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Publisher's Summary

In her enthralling debut, Gilly Macmillan explores a mother's search for her missing son, weaving a taut psychological thriller as gripping and skillful as The Girl on the Train and The Guilty One.
In a heartbeat, everything changes....
Rachel Jenner is walking in a Bristol park with her eight-year-old son, Ben, when he asks if he can run ahead. It's an ordinary request on an ordinary Sunday afternoon, and Rachel has no reason to worry - until Ben vanishes.
Police are called, search parties go out, and Rachel, already insecure after her recent divorce, feels herself coming undone. As hours and then days pass without a sign of Ben, everyone who knew him is called into question, from Rachel's newly married ex-husband to her mother-of-the-year sister. Inevitably, media attention focuses on Rachel, too, and the public's attitude toward her begins to shift from sympathy to suspicion.
As she desperately pieces together the threadbare clues, Rachel realizes that nothing is quite as she imagined it to be, not even her own judgment. And the greatest dangers may lie not in the anonymous strangers of every parent's nightmares but behind the familiar smiles of those she trusts the most.
Where is Ben? The clock is ticking....
©2015 Gilly Macmillan (P)2015 Oakhill Publishing Ltd
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Customer Reviews

Most Helpful
3 out of 5 stars
By C. Farrell on 02-26-16


I'd give this novel 2 1/2 stars if possible. Based on the reviews of other listeners and the Audible description, I expected it to be a lot more exciting. It's FAR less suspenseful, interesting, or well-written than The Girl on the Train. I kept waiting for some interesting twists and exciting discoveries, but no. It just slowly plods along to the "reveal" well into the story, and then, frustratingly, continues on for at least another hour with boring follow-ups on the characters, none of whom I cared much about.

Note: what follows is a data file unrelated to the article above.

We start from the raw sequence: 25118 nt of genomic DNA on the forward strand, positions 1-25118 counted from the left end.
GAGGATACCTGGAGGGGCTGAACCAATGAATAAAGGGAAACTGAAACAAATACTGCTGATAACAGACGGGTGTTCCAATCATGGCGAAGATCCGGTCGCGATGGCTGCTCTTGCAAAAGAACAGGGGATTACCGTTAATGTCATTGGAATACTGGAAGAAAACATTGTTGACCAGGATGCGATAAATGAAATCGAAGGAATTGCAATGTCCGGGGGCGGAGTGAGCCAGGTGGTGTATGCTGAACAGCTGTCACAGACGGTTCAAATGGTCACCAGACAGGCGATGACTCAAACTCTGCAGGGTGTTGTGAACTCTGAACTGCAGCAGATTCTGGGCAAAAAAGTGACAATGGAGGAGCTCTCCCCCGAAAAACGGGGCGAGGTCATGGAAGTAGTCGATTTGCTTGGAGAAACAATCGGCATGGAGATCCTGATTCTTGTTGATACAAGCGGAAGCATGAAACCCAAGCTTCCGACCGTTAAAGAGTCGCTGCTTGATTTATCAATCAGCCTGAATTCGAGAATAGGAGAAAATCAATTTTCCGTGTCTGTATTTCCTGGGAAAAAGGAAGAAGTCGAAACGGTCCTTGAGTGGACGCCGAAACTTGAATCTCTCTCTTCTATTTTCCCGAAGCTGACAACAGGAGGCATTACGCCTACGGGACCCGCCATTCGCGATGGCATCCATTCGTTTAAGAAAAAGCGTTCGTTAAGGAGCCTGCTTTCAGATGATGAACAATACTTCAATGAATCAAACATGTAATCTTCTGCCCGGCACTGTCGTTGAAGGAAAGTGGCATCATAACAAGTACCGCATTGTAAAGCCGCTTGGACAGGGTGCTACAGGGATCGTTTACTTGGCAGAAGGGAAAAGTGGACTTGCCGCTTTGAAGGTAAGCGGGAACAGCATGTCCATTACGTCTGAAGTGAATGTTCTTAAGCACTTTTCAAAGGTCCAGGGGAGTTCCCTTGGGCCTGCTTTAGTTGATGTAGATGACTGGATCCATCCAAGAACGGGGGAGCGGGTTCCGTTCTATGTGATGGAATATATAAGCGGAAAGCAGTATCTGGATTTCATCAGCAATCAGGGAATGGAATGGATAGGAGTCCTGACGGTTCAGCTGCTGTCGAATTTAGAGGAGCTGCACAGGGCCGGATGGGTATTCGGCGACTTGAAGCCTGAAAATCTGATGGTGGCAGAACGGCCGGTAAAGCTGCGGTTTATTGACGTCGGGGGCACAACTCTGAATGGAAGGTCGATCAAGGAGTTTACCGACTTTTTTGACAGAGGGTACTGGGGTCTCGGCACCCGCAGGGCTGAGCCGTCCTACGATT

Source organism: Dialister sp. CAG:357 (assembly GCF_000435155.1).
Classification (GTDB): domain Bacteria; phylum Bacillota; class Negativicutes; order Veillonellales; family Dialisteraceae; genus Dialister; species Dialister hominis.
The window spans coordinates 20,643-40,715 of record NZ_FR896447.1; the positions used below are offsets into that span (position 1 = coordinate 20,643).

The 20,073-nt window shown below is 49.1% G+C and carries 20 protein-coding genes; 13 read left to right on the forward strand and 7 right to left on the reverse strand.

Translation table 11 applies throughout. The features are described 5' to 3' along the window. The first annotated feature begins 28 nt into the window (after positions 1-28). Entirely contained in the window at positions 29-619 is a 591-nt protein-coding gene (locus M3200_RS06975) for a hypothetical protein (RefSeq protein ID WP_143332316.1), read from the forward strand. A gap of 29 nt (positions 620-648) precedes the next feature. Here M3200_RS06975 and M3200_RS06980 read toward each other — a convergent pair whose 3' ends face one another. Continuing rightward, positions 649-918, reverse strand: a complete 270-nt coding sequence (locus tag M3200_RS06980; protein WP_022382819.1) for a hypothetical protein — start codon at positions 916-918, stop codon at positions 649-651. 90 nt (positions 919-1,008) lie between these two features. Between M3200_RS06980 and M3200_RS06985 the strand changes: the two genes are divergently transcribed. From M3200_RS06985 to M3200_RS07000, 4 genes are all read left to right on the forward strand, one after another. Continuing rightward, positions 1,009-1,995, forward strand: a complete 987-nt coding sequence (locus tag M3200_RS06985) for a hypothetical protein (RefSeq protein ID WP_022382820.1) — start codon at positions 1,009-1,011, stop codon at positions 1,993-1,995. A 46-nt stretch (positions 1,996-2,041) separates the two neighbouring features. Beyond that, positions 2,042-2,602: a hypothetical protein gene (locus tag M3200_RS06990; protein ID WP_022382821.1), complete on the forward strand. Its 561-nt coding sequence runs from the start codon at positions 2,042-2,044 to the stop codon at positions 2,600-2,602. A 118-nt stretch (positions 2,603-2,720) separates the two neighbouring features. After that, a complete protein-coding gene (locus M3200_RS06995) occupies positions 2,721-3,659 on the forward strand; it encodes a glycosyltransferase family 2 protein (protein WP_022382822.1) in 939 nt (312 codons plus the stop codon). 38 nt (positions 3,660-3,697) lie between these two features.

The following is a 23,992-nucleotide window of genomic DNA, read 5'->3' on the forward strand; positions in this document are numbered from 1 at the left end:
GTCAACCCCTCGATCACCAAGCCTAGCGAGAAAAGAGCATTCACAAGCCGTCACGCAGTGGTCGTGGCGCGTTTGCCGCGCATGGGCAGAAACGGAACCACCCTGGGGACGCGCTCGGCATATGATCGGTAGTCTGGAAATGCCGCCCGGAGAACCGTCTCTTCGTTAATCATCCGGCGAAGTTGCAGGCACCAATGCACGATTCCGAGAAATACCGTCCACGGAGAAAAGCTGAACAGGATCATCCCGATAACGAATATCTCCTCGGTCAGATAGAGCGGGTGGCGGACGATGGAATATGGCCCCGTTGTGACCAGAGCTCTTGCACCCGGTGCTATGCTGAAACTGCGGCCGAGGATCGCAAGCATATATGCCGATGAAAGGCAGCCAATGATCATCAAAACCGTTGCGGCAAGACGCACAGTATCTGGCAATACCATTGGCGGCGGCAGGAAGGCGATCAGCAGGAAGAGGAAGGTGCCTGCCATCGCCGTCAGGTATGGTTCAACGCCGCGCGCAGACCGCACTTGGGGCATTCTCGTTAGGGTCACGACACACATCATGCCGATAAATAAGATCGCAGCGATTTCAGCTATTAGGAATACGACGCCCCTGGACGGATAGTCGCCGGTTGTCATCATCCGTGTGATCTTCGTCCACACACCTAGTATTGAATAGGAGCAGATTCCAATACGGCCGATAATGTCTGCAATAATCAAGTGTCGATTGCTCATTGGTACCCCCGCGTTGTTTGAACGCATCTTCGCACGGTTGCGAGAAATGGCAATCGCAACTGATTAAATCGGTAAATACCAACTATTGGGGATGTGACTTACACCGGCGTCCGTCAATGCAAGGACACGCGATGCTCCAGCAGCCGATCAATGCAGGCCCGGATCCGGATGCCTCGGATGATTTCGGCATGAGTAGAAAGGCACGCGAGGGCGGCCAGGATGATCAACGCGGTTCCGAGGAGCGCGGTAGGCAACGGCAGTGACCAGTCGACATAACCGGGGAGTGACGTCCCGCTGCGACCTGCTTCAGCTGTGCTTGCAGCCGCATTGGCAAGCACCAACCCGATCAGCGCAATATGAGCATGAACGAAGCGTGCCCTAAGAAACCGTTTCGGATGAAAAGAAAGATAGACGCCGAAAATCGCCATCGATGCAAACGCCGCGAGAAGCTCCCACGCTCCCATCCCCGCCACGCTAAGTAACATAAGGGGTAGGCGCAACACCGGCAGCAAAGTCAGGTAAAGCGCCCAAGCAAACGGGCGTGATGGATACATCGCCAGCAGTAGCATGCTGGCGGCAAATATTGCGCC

The same ground was covered over and over -- how the main characters feel -- and even how they feel is monotonous: it's pretty much the same emotion described in different ways. The book could have been half the length without leaving anything out of the story.

As for the narration, it was fine -- not outstanding, and not bad. I didn't find the male narrator irritating at all (and little quirks really annoy me), and never thought he sounded winded or rushed.

Bottom line, I'd be hard-pressed to call this a "suspense" novel, or a "psychological thriller," or even just a "thriller." There is a mystery at the center, but the resolution isn't a huge surprise and my response was basically "ho hum." Oh, and I still don't know what the title refers to. Who is "she"? What did she know??

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105 of 107 people found this review helpful

3 out of 5 stars
By Simone on 01-11-16

Unhurried Suspense

I enjoyed the story but given the subject matter I was not anticipating the pace to be this slow.

It was not a page-turner, but that does not mean it wasn’t interesting - it was just not rushed. In a way, it reminded me of the pace of “Broadchurch” – suspenseful and interesting yet takes it’s time getting to where it wants to be.

I particularly liked the element of the blog comments which could be considered a form of cyber-bullying. It’s so easy to be cruel and self-righteous when you are anonymous! It demonstrated how destructive a mob mentality can be: Read an article in the paper, don’t bother to think about the other side of the story, take for granted that what you are reading is 100% accurate fact and denounce everyone involved.

Passing cold judgment on people you don’t know with no regard to their feelings or their families… It struck a chord with me.

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84 of 91 people found this review helpful

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